Admission is Free | Open Thu–Sun
Object Name: Bwiti association mask
Culture: Ndzebi or Sango peoples
Place of Origin: Bend of the Ogowe River, Gabon
Date/Era: 19th to early 20th century
Medium/Materials: Wood, plant fiber, cotton string, metal, glass beads, paint
Dimensions: H: 53cm
Credit Line: Fowler Museum at UCLA. Gift of the Wellcome Trust.
Accession Number: X65.5270
A large and imposing presence, this mask was most likely used by members of the men’s initiation society called Bwiti for mourning and funerary rites and may have been performed on stilts. The same polychromatic decoration in white, red, and black or blue can be found on the pillars and boards of the ebandza temples of the Bwiti association. The masquerade would have honored beloved ancestors and served to keep malevolent forces at bay. In Gabonese cultures, the color white is associated with ancestral presence and blessing.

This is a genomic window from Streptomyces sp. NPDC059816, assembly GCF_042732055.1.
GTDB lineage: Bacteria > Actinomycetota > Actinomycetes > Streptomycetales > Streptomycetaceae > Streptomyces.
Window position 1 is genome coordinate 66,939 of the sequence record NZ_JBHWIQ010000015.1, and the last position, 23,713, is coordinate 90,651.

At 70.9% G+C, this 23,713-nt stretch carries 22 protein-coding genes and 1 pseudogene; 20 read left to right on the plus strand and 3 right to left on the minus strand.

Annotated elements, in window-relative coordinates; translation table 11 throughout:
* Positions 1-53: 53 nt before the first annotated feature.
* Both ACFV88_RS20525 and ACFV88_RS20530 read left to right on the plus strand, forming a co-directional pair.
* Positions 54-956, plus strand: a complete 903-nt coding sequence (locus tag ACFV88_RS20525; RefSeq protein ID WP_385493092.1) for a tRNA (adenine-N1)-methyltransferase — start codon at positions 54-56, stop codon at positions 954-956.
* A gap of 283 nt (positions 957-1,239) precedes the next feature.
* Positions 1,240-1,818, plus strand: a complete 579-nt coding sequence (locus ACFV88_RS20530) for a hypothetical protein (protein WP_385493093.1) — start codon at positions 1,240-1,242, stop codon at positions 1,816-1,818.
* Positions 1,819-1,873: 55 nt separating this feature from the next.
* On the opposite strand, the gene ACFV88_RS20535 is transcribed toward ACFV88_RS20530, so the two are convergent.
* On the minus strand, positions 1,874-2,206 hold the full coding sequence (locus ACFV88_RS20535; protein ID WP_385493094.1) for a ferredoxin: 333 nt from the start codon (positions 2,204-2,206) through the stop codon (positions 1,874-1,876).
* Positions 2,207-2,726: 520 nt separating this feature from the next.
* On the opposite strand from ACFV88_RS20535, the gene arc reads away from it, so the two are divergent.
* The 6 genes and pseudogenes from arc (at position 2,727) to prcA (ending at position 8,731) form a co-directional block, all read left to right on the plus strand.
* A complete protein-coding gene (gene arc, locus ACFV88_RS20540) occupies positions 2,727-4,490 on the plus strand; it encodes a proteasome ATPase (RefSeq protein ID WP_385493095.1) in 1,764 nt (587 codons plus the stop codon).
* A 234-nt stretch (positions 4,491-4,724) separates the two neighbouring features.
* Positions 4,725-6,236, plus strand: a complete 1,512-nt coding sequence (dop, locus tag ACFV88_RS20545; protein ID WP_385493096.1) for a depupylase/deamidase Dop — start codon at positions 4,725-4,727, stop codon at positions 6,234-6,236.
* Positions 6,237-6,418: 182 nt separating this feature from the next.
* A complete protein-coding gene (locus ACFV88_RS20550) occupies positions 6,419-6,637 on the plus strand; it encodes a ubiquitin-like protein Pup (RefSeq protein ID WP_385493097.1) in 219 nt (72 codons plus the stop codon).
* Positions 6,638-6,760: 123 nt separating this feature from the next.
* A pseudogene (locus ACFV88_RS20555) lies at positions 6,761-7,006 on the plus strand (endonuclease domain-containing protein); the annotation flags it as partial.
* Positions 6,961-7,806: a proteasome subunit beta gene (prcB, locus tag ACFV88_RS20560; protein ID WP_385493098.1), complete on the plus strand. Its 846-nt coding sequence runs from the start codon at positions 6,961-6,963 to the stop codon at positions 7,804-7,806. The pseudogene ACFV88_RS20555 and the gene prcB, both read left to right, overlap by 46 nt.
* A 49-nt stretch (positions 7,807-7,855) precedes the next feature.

Source: Gallery text, Intersections: World Arts, Local Lives, 2006.
See also: Marla C. Berns, World Arts, Local Lives: The Collections of the Fowler Museum at UCLA. Fowler Museum, Los Angeles, 2014.